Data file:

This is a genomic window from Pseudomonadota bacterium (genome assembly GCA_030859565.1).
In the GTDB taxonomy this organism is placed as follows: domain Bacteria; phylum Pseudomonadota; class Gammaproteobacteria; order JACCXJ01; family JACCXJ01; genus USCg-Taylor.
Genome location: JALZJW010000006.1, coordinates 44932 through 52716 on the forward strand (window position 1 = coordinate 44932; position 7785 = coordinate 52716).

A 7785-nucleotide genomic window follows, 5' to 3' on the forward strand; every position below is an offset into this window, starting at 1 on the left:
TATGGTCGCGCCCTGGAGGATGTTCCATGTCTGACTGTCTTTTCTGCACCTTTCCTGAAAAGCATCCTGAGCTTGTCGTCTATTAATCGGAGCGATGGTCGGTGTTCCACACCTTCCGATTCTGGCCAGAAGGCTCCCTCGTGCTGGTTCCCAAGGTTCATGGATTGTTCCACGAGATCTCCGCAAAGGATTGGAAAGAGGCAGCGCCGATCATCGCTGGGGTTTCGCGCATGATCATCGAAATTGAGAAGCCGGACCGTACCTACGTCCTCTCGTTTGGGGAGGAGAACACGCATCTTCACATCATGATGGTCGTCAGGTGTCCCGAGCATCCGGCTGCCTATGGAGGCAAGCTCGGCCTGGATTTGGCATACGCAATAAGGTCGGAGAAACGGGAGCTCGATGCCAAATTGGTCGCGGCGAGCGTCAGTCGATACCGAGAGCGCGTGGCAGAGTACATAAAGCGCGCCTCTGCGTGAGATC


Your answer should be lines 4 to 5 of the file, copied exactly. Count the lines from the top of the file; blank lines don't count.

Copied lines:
A 7785-nucleotide genomic window follows, 5' to 3' on the forward strand; every position below is an offset into this window, starting at 1 on the left:
TATGGTCGCGCCCTGGAGGATGTTCCATGTCTGACTGTCTTTTCTGCACCTTTCCTGAAAAGCATCCTGAGCTTGTCGTCTATTAATCGGAGCGATGGTCGGTGTTCCACACCTTCCGATTCTGGCCAGAAGGCTCCCTCGTGCTGGTTCCCAAGGTTCATGGATTGTTCCACGAGATCTCCGCAAAGGATTGGAAAGAGGCAGCGCCGATCATCGCTGGGGTTTCGCGCATGATCATCGAAATTGAGAAGCCGGACCGTACCTACGTCCTCTCGTTTGGGGAGGAGAACACGCATCTTCACATCATGATGGTCGTCAGGTGTCCCGAGCATCCGGCTGCCTATGGAGGCAAGCTCGGCCTGGATTTGGCATACGCAATAAGGTCGGAGAAACGGGAGCTCGATGCCAAATTGGTCGCGGCGAGCGTCAGTCGATACCGAGAGCGCGTGGCAGAGTACATAAAGCGCGCCTCTGCGTGAGATC